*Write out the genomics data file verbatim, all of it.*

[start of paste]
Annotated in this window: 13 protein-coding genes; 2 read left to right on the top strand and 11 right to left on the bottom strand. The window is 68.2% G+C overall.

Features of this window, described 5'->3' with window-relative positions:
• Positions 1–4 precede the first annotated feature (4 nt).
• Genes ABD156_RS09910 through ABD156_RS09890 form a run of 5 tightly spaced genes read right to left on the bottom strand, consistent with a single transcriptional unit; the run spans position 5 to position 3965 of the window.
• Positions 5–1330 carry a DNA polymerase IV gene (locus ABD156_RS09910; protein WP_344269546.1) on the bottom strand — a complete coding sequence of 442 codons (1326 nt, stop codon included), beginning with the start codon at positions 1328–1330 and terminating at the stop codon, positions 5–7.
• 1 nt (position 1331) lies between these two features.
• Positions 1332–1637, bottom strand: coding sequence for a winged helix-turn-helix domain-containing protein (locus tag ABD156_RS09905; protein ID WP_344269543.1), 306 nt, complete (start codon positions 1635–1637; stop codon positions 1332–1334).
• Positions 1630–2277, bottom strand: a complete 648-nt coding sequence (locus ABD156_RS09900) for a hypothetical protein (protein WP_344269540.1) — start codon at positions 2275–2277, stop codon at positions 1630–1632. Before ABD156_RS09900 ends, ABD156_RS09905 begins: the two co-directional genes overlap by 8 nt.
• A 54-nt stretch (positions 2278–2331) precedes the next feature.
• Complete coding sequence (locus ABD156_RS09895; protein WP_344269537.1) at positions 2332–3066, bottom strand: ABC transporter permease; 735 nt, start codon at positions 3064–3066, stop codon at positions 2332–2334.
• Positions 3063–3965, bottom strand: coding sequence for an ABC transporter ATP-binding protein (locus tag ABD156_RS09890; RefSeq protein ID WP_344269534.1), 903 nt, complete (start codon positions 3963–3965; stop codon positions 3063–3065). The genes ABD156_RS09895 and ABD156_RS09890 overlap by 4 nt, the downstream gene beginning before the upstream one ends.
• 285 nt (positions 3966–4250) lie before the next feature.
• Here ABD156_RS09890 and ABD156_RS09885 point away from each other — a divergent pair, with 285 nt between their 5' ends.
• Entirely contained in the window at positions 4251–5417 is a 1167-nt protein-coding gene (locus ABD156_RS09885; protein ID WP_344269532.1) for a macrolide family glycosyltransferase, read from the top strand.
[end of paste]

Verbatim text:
Annotated in this window: 13 protein-coding genes; 2 read left to right on the top strand and 11 right to left on the bottom strand. The window is 68.2% G+C overall.

Features of this window, described 5'->3' with window-relative positions:
• Positions 1–4 precede the first annotated feature (4 nt).
• Genes ABD156_RS09910 through ABD156_RS09890 form a run of 5 tightly spaced genes read right to left on the bottom strand, consistent with a single transcriptional unit; the run spans position 5 to position 3965 of the window.
• Positions 5–1330 carry a DNA polymerase IV gene (locus ABD156_RS09910; protein WP_344269546.1) on the bottom strand — a complete coding sequence of 442 codons (1326 nt, stop codon included), beginning with the start codon at positions 1328–1330 and terminating at the stop codon, positions 5–7.
• 1 nt (position 1331) lies between these two features.
• Positions 1332–1637, bottom strand: coding sequence for a winged helix-turn-helix domain-containing protein (locus tag ABD156_RS09905; protein ID WP_344269543.1), 306 nt, complete (start codon positions 1635–1637; stop codon positions 1332–1334).
• Positions 1630–2277, bottom strand: a complete 648-nt coding sequence (locus ABD156_RS09900) for a hypothetical protein (protein WP_344269540.1) — start codon at positions 2275–2277, stop codon at positions 1630–1632. Before ABD156_RS09900 ends, ABD156_RS09905 begins: the two co-directional genes overlap by 8 nt.
• A 54-nt stretch (positions 2278–2331) precedes the next feature.
• Complete coding sequence (locus ABD156_RS09895; protein WP_344269537.1) at positions 2332–3066, bottom strand: ABC transporter permease; 735 nt, start codon at positions 3064–3066, stop codon at positions 2332–2334.
• Positions 3063–3965, bottom strand: coding sequence for an ABC transporter ATP-binding protein (locus tag ABD156_RS09890; RefSeq protein ID WP_344269534.1), 903 nt, complete (start codon positions 3963–3965; stop codon positions 3063–3065). The genes ABD156_RS09895 and ABD156_RS09890 overlap by 4 nt, the downstream gene beginning before the upstream one ends.
• 285 nt (positions 3966–4250) lie before the next feature.
• Here ABD156_RS09890 and ABD156_RS09885 point away from each other — a divergent pair, with 285 nt between their 5' ends.
• Entirely contained in the window at positions 4251–5417 is a 1167-nt protein-coding gene (locus ABD156_RS09885; protein ID WP_344269532.1) for a macrolide family glycosyltransferase, read from the top strand.